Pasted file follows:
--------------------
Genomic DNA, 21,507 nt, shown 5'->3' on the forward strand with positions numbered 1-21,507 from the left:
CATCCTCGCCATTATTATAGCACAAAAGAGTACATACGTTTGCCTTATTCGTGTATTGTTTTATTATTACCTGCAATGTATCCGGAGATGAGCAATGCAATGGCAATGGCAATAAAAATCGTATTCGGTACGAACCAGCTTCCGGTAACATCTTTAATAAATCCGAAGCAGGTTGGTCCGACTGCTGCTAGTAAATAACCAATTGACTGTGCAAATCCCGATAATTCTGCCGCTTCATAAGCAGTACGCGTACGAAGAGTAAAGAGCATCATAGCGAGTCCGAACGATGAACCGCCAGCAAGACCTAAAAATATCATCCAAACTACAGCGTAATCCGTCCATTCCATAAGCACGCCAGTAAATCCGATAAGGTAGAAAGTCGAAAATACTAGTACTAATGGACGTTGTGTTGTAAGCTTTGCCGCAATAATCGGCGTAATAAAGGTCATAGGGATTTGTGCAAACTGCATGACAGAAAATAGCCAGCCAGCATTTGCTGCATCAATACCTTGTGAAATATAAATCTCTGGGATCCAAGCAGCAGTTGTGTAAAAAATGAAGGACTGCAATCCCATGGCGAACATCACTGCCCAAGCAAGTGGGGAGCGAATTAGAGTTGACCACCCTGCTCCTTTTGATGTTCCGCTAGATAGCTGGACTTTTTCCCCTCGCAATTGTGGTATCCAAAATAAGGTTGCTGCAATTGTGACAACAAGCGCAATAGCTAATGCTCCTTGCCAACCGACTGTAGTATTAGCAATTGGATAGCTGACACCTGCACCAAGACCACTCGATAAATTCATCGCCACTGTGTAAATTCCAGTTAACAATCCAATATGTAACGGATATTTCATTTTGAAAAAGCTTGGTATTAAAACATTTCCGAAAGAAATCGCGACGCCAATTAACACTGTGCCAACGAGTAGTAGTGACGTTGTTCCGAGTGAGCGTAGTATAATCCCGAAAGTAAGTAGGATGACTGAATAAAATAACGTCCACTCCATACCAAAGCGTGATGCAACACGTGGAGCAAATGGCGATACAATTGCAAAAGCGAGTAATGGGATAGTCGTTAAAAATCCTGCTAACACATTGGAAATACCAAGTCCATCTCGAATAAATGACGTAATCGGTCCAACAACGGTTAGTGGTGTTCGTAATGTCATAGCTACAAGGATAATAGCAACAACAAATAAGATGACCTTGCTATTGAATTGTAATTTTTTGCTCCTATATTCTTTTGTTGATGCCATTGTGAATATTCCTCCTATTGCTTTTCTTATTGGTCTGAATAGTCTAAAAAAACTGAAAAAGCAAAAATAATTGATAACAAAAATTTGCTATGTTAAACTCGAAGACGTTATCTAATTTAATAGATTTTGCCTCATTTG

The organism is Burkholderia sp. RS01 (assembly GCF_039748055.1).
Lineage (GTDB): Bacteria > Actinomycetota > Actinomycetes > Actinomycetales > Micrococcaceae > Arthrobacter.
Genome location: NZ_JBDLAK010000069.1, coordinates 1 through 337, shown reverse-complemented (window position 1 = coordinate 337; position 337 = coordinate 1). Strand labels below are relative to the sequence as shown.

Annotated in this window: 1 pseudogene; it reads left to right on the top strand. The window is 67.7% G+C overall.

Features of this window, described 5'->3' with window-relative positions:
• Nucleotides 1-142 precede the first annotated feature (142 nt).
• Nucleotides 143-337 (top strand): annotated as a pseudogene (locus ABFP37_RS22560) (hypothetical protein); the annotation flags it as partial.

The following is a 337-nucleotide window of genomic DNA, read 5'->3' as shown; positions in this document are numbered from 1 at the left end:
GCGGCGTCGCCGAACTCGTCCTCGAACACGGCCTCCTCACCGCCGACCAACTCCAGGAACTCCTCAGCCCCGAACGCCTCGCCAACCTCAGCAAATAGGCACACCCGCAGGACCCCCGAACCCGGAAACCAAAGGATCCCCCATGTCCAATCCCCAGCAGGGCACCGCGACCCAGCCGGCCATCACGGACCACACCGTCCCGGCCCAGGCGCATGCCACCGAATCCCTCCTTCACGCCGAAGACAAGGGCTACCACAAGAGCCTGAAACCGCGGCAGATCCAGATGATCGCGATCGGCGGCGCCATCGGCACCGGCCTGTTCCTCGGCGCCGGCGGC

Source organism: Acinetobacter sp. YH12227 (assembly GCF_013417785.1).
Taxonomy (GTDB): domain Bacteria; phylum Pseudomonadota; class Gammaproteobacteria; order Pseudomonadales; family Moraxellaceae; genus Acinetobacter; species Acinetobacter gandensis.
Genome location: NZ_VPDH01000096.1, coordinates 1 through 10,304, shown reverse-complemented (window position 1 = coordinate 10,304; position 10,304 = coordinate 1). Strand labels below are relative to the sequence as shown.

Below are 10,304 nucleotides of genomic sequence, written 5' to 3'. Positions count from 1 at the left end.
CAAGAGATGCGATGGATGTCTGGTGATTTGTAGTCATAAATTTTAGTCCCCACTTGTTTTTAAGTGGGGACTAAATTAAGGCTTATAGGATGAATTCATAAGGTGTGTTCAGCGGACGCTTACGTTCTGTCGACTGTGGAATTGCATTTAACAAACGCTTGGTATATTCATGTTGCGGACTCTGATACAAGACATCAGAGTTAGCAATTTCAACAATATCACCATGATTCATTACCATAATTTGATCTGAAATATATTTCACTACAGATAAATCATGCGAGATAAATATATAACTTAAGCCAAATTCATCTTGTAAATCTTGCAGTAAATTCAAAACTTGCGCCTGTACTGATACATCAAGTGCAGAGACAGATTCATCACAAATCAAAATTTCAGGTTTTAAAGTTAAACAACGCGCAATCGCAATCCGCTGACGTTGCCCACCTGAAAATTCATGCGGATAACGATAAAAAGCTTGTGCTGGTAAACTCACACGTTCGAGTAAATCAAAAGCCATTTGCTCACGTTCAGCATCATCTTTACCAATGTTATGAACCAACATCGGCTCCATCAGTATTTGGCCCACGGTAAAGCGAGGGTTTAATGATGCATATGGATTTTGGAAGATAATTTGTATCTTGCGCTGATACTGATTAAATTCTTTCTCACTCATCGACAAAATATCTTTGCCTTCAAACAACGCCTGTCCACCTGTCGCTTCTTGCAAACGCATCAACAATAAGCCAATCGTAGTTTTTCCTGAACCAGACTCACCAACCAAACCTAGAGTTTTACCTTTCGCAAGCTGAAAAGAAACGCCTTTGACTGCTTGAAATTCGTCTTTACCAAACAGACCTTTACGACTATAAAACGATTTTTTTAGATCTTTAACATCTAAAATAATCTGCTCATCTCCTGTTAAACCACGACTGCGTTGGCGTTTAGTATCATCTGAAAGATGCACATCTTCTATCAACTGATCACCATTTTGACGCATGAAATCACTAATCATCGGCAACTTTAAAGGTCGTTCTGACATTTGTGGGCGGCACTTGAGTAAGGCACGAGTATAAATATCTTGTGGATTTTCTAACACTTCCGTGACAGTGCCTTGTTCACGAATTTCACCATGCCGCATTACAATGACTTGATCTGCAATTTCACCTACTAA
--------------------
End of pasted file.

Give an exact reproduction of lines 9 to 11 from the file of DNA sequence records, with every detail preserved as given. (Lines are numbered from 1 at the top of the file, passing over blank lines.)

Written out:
• Nucleotides 143-337 (top strand): annotated as a pseudogene (locus ABFP37_RS22560) (hypothetical protein); the annotation flags it as partial.

The following is a 337-nucleotide window of genomic DNA, read 5'->3' as shown; positions in this document are numbered from 1 at the left end:
GCGGCGTCGCCGAACTCGTCCTCGAACACGGCCTCCTCACCGCCGACCAACTCCAGGAACTCCTCAGCCCCGAACGCCTCGCCAACCTCAGCAAATAGGCACACCCGCAGGACCCCCGAACCCGGAAACCAAAGGATCCCCCATGTCCAATCCCCAGCAGGGCACCGCGACCCAGCCGGCCATCACGGACCACACCGTCCCGGCCCAGGCGCATGCCACCGAATCCCTCCTTCACGCCGAAGACAAGGGCTACCACAAGAGCCTGAAACCGCGGCAGATCCAGATGATCGCGATCGGCGGCGCCATCGGCACCGGCCTGTTCCTCGGCGCCGGCGGC